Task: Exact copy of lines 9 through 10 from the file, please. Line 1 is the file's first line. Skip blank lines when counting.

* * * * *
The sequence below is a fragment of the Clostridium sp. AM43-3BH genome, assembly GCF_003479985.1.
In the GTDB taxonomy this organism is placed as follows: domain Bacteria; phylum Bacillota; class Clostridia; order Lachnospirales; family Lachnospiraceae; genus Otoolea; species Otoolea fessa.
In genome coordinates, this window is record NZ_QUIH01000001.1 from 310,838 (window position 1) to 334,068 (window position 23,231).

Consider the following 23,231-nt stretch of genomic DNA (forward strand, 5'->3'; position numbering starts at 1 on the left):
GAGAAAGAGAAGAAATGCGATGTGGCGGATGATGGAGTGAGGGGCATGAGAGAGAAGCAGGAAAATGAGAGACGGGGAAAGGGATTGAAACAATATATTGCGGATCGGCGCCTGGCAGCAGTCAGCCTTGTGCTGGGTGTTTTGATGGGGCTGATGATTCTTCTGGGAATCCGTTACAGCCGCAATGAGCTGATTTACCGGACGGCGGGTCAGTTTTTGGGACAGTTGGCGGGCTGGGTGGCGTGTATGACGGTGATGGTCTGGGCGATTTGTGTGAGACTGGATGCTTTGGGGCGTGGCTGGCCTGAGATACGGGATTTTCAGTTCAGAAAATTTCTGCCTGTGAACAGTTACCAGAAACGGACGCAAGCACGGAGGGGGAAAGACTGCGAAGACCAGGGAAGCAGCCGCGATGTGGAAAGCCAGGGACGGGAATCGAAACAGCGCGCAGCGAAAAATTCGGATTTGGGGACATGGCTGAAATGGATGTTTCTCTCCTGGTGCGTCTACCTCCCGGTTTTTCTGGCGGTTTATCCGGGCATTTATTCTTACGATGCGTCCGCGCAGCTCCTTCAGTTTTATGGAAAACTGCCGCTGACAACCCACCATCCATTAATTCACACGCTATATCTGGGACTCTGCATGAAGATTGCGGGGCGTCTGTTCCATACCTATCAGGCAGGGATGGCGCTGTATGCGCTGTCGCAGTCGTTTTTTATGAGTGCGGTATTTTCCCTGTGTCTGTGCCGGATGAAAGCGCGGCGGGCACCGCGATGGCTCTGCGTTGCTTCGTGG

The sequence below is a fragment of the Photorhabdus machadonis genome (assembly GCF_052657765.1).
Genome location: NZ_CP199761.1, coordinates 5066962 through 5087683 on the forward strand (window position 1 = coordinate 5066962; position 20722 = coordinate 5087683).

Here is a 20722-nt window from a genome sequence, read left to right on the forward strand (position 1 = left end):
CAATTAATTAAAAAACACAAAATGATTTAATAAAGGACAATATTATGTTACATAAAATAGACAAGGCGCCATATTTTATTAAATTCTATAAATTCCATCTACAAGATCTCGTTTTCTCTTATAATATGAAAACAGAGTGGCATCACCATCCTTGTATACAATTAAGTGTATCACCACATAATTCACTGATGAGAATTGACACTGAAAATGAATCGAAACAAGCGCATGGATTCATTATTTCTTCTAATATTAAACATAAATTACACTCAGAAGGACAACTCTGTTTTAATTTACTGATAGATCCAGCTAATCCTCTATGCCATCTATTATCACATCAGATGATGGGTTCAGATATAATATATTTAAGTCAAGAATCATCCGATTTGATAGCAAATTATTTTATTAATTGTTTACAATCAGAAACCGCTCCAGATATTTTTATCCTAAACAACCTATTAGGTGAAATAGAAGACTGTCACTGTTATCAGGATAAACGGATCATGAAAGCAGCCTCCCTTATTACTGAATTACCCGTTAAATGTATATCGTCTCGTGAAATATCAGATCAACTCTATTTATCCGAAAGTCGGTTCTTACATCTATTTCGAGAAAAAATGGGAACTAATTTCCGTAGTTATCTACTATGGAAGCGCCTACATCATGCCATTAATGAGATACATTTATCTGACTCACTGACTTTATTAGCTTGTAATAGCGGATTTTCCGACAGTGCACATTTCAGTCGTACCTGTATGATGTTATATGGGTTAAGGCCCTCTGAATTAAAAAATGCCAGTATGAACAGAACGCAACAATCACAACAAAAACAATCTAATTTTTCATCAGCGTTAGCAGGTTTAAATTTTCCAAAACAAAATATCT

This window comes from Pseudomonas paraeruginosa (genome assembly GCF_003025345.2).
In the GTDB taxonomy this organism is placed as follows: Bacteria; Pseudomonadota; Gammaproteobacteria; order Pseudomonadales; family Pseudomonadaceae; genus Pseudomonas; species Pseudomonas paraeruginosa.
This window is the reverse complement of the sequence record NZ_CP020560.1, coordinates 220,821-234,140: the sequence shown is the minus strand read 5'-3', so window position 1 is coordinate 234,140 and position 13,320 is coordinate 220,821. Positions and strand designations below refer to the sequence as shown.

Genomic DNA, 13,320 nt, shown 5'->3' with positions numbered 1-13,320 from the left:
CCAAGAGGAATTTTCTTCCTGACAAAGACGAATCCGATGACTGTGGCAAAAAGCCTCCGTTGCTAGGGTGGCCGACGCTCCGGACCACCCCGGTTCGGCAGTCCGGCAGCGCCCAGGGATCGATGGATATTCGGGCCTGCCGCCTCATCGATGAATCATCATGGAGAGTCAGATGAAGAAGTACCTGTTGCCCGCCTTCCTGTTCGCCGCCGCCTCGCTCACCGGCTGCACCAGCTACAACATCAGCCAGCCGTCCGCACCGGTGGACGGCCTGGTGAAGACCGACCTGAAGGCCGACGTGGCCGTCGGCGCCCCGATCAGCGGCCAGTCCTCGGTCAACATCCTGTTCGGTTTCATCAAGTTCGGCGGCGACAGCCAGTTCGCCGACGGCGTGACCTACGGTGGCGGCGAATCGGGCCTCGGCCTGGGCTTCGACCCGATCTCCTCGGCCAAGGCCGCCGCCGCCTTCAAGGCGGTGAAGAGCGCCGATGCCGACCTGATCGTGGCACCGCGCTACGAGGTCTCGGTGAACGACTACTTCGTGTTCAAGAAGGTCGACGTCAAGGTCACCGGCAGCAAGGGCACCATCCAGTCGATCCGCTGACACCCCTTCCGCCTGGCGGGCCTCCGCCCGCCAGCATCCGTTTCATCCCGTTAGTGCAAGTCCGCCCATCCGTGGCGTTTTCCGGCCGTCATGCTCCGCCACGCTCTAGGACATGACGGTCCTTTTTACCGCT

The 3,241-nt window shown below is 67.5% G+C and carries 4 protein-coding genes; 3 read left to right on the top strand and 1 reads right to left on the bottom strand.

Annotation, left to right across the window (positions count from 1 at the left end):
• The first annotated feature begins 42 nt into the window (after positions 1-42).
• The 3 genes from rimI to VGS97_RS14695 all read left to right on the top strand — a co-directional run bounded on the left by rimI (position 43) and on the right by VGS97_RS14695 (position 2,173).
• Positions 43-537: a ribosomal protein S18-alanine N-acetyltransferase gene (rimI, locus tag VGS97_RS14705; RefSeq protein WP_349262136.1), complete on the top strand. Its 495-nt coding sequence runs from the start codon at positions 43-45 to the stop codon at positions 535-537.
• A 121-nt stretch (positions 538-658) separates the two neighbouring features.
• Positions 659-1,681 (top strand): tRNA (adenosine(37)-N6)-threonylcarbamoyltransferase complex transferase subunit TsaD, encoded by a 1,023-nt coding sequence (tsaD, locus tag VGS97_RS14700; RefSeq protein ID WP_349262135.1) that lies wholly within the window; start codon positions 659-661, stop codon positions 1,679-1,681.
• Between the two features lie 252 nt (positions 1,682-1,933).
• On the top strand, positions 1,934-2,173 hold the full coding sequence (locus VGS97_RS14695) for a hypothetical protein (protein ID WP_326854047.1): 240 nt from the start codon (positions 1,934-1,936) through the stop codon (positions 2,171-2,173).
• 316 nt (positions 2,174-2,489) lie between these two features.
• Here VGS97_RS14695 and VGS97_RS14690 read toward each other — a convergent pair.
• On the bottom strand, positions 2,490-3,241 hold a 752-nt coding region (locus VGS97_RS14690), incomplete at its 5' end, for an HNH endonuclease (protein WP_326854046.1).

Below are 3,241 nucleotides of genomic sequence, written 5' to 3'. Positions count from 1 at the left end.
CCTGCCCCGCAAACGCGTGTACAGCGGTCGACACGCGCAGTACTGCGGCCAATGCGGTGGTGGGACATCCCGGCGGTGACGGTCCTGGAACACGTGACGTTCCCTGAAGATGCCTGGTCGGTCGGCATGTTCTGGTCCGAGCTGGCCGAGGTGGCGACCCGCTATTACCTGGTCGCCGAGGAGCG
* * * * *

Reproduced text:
CAATTAATTAAAAAACACAAAATGATTTAATAAAGGACAATATTATGTTACATAAAATAGACAAGGCGCCATATTTTATTAAATTCTATAAATTCCATCTACAAGATCTCGTTTTCTCTTATAATATGAAAACAGAGTGGCATCACCATCCTTGTATACAATTAAGTGTATCACCACATAATTCACTGATGAGAATTGACACTGAAAATGAATCGAAACAAGCGCATGGATTCATTATTTCTTCTAATATTAAACATAAATTACACTCAGAAGGACAACTCTGTTTTAATTTACTGATAGATCCAGCTAATCCTCTATGCCATCTATTATCACATCAGATGATGGGTTCAGATATAATATATTTAAGTCAAGAATCATCCGATTTGATAGCAAATTATTTTATTAATTGTTTACAATCAGAAACCGCTCCAGATATTTTTATCCTAAACAACCTATTAGGTGAAATAGAAGACTGTCACTGTTATCAGGATAAACGGATCATGAAAGCAGCCTCCCTTATTACTGAATTACCCGTTAAATGTATATCGTCTCGTGAAATATCAGATCAACTCTATTTATCCGAAAGTCGGTTCTTACATCTATTTCGAGAAAAAATGGGAACTAATTTCCGTAGTTATCTACTATGGAAGCGCCTACATCATGCCATTAATGAGATACATTTATCTGACTCACTGACTTTATTAGCTTGTAATAGCGGATTTTCCGACAGTGCACATTTCAGTCGTACCTGTATGATGTTATATGGGTTAAGGCCCTCTGAATTAAAAAATGCCAGTATGAACAGAACGCAACAATCACAACAAAAACAATCTAATTTTTCATCAGCGTTAGCAGGTTTAAATTTTCCAAAACAAAATATCT

This window comes from Pseudomonas paraeruginosa (genome assembly GCF_003025345.2).